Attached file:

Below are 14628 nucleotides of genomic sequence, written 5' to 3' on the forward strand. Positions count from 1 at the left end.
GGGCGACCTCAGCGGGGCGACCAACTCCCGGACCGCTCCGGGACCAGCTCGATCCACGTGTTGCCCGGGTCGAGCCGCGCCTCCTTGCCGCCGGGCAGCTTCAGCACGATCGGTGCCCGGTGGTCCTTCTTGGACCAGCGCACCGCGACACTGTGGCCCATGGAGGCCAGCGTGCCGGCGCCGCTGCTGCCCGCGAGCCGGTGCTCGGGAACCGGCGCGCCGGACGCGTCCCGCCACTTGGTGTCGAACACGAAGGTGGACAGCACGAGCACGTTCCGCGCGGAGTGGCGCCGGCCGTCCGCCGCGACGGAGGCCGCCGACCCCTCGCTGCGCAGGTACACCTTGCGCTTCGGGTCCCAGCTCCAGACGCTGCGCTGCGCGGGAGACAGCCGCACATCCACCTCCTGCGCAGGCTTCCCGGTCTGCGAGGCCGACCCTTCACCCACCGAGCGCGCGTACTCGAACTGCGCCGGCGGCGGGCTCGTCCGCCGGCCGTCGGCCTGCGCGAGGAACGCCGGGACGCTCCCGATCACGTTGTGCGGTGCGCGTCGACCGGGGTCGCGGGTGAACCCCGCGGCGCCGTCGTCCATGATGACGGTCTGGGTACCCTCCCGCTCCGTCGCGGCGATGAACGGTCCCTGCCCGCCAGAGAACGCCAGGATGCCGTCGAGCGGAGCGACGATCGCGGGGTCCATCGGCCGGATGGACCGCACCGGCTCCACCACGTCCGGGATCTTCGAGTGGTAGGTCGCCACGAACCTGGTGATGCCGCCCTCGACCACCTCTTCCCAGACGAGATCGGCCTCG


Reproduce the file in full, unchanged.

Below are 14628 nucleotides of genomic sequence, written 5' to 3' on the forward strand. Positions count from 1 at the left end.
GGGCGACCTCAGCGGGGCGACCAACTCCCGGACCGCTCCGGGACCAGCTCGATCCACGTGTTGCCCGGGTCGAGCCGCGCCTCCTTGCCGCCGGGCAGCTTCAGCACGATCGGTGCCCGGTGGTCCTTCTTGGACCAGCGCACCGCGACACTGTGGCCCATGGAGGCCAGCGTGCCGGCGCCGCTGCTGCCCGCGAGCCGGTGCTCGGGAACCGGCGCGCCGGACGCGTCCCGCCACTTGGTGTCGAACACGAAGGTGGACAGCACGAGCACGTTCCGCGCGGAGTGGCGCCGGCCGTCCGCCGCGACGGAGGCCGCCGACCCCTCGCTGCGCAGGTACACCTTGCGCTTCGGGTCCCAGCTCCAGACGCTGCGCTGCGCGGGAGACAGCCGCACATCCACCTCCTGCGCAGGCTTCCCGGTCTGCGAGGCCGACCCTTCACCCACCGAGCGCGCGTACTCGAACTGCGCCGGCGGCGGGCTCGTCCGCCGGCCGTCGGCCTGCGCGAGGAACGCCGGGACGCTCCCGATCACGTTGTGCGGTGCGCGTCGACCGGGGTCGCGGGTGAACCCCGCGGCGCCGTCGTCCATGATGACGGTCTGGGTACCCTCCCGCTCCGTCGCGGCGATGAACGGTCCCTGCCCGCCAGAGAACGCCAGGATGCCGTCGAGCGGAGCGACGATCGCGGGGTCCATCGGCCGGATGGACCGCACCGGCTCCACCACGTCCGGGATCTTCGAGTGGTAGGTCGCCACGAACCTGGTGATGCCGCCCTCGACCACCTCTTCCCAGACGAGATCGGCCTCG